Current Status and Future Prospective of Neuroimaging for Epilepsy

  • F. CaranciEmail author
  • F. D’Arco
  • A. D’Amico
  • C. Russo
  • F. Briganti
  • M. Quarantelli
  • E. Tedeschi
Part of the Contemporary Clinical Neuroscience book series (CCNE)


Although the diagnosis of epilepsy remains mainly clinical, Magnetic Resonance Imaging (MRI) plays a crucial role in the detection of lesions that can cause epilepsy, with high impact on the diagnostic work-up as well as on therapeutic planning. Morphologic MR imaging is still the main technique for identifying lesions responsible for the epilepsy, providing images with high spatial resolution, excellent soft-tissue contrast, and multiplanar view. Quantitative MR image analysis (segmentation, voxel-based morhometry), based on 3D T1-weighted images, offers an objective means of analyzing MR images thereby improving the capability of detecting subtle lesions, often interpreted as negative by qualitative assessment of the morphologic MR imaging. Diffusion tensor imaging allows the quantification of water molecules diffusion and characterizes the degree and direction of anisotropy. Areas of abnormal diffusion, responsible for epilepsy, may be related to occult dysgenesis, or to acquired damage, resulting in neuronal loss, gliosis, and extracellular space expansion; these changes often result in reduced anisotropy and in an increase in mean diffusivity. Magnetic resonance spectroscopy provides information about the biochemical environment of the brain, thereby helping in lateralizing the epilepsy focus. Functional MR imaging is used for lateralizing language functions, and also for surgical planning predicting functional deficits following epilepsy surgery. The interpretation of MR data should always be done by a neuroradiologist expert in the field of epilepsy imaging, trying to correlate the images with clinical and electrophysiological data.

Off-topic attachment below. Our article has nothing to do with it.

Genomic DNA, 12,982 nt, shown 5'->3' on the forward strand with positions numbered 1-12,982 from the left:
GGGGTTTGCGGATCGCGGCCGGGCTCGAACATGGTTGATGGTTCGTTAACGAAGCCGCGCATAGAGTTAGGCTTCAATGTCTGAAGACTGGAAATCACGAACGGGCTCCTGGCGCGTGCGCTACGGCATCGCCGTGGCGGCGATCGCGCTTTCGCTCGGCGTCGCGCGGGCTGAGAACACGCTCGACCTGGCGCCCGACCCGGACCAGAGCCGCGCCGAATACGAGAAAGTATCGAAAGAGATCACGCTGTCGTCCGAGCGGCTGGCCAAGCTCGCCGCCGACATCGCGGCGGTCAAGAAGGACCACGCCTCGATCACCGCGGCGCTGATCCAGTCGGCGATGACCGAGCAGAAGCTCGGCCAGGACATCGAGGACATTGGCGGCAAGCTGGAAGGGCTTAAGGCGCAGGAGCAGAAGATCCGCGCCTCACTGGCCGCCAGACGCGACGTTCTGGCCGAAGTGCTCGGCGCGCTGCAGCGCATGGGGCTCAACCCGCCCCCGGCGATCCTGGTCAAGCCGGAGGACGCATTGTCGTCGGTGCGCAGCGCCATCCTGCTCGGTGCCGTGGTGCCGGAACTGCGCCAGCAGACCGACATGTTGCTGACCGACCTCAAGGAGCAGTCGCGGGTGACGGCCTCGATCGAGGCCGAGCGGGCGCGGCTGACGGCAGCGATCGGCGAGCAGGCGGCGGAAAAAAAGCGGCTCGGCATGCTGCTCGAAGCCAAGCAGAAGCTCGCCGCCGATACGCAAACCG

Epilepsy MRI PET SPECT Functional MRI MR spectroscopy 


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Copyright information

© Springer International Publishing Switzerland 2015

Authors and Affiliations

  • F. Caranci
    • 1
    Email author
  • F. D’Arco
    • 1
  • A. D’Amico
    • 1
  • C. Russo
    • 1
  • F. Briganti
    • 1
  • M. Quarantelli
    • 2
  • E. Tedeschi
    • 1
  1. 1.Department of Advanced Biomedical Sciences, Neuroradiology UnitFederico II UniversityNaplesItaly
  2. 2.Institute of Biostructures and BioimagingNational Research CouncilNaplesItaly

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